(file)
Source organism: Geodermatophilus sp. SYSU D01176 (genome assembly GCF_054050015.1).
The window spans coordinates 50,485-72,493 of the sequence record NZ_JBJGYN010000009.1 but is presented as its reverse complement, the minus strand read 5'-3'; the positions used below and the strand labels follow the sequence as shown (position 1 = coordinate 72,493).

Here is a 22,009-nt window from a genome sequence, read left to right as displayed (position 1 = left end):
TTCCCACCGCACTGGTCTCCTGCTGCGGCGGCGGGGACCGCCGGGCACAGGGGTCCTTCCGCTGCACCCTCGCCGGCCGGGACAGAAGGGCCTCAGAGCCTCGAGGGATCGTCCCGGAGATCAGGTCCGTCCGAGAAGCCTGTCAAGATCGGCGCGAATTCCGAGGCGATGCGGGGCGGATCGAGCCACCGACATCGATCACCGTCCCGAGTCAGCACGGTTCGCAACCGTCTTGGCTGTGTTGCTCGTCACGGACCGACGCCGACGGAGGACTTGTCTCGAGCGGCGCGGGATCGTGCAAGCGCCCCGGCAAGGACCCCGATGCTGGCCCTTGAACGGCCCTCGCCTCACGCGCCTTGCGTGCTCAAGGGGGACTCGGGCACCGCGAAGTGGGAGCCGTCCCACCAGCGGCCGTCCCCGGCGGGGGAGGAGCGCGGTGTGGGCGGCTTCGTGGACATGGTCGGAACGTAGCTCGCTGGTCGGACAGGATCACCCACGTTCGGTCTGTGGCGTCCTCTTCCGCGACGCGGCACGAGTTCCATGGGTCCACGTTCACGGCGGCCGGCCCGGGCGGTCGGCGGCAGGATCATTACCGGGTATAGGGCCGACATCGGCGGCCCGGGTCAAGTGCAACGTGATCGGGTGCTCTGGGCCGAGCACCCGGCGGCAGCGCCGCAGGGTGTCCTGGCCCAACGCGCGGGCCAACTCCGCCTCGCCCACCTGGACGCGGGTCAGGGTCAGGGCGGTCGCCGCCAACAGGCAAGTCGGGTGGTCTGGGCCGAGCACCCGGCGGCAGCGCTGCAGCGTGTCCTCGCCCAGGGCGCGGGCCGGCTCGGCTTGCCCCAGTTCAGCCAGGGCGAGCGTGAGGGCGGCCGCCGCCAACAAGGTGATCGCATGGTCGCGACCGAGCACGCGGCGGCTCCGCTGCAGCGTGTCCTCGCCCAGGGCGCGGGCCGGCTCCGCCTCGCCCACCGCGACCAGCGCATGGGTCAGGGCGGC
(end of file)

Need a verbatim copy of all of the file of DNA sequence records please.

Source organism: Geodermatophilus sp. SYSU D01176 (genome assembly GCF_054050015.1).
The window spans coordinates 50,485-72,493 of the sequence record NZ_JBJGYN010000009.1 but is presented as its reverse complement, the minus strand read 5'-3'; the positions used below and the strand labels follow the sequence as shown (position 1 = coordinate 72,493).

Here is a 22,009-nt window from a genome sequence, read left to right as displayed (position 1 = left end):
TTCCCACCGCACTGGTCTCCTGCTGCGGCGGCGGGGACCGCCGGGCACAGGGGTCCTTCCGCTGCACCCTCGCCGGCCGGGACAGAAGGGCCTCAGAGCCTCGAGGGATCGTCCCGGAGATCAGGTCCGTCCGAGAAGCCTGTCAAGATCGGCGCGAATTCCGAGGCGATGCGGGGCGGATCGAGCCACCGACATCGATCACCGTCCCGAGTCAGCACGGTTCGCAACCGTCTTGGCTGTGTTGCTCGTCACGGACCGACGCCGACGGAGGACTTGTCTCGAGCGGCGCGGGATCGTGCAAGCGCCCCGGCAAGGACCCCGATGCTGGCCCTTGAACGGCCCTCGCCTCACGCGCCTTGCGTGCTCAAGGGGGACTCGGGCACCGCGAAGTGGGAGCCGTCCCACCAGCGGCCGTCCCCGGCGGGGGAGGAGCGCGGTGTGGGCGGCTTCGTGGACATGGTCGGAACGTAGCTCGCTGGTCGGACAGGATCACCCACGTTCGGTCTGTGGCGTCCTCTTCCGCGACGCGGCACGAGTTCCATGGGTCCACGTTCACGGCGGCCGGCCCGGGCGGTCGGCGGCAGGATCATTACCGGGTATAGGGCCGACATCGGCGGCCCGGGTCAAGTGCAACGTGATCGGGTGCTCTGGGCCGAGCACCCGGCGGCAGCGCCGCAGGGTGTCCTGGCCCAACGCGCGGGCCAACTCCGCCTCGCCCACCTGGACGCGGGTCAGGGTCAGGGCGGTCGCCGCCAACAGGCAAGTCGGGTGGTCTGGGCCGAGCACCCGGCGGCAGCGCTGCAGCGTGTCCTCGCCCAGGGCGCGGGCCGGCTCGGCTTGCCCCAGTTCAGCCAGGGCGAGCGTGAGGGCGGCCGCCGCCAACAAGGTGATCGCATGGTCGCGACCGAGCACGCGGCGGCTCCGCTGCAGCGTGTCCTCGCCCAGGGCGCGGGCCGGCTCCGCCTCGCCCACCGCGACCAGCGCATGGGTCAGGGCGGC